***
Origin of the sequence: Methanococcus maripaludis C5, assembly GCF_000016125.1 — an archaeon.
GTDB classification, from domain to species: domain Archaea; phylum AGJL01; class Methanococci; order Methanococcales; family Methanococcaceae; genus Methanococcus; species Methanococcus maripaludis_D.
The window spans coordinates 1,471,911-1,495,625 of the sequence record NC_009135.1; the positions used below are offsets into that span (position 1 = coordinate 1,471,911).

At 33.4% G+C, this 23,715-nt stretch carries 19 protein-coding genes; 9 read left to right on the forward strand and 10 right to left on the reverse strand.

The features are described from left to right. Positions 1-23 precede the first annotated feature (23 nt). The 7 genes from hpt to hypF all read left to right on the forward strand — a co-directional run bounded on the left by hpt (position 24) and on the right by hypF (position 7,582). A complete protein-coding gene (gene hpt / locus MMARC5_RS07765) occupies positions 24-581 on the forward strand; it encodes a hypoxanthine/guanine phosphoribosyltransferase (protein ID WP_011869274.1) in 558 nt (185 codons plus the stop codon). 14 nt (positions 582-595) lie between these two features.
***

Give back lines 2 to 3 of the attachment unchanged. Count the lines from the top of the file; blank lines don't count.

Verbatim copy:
GTDB classification, from domain to species: domain Archaea; phylum AGJL01; class Methanococci; order Methanococcales; family Methanococcaceae; genus Methanococcus; species Methanococcus maripaludis_D.
The window spans coordinates 1,471,911-1,495,625 of the sequence record NC_009135.1; the positions used below are offsets into that span (position 1 = coordinate 1,471,911).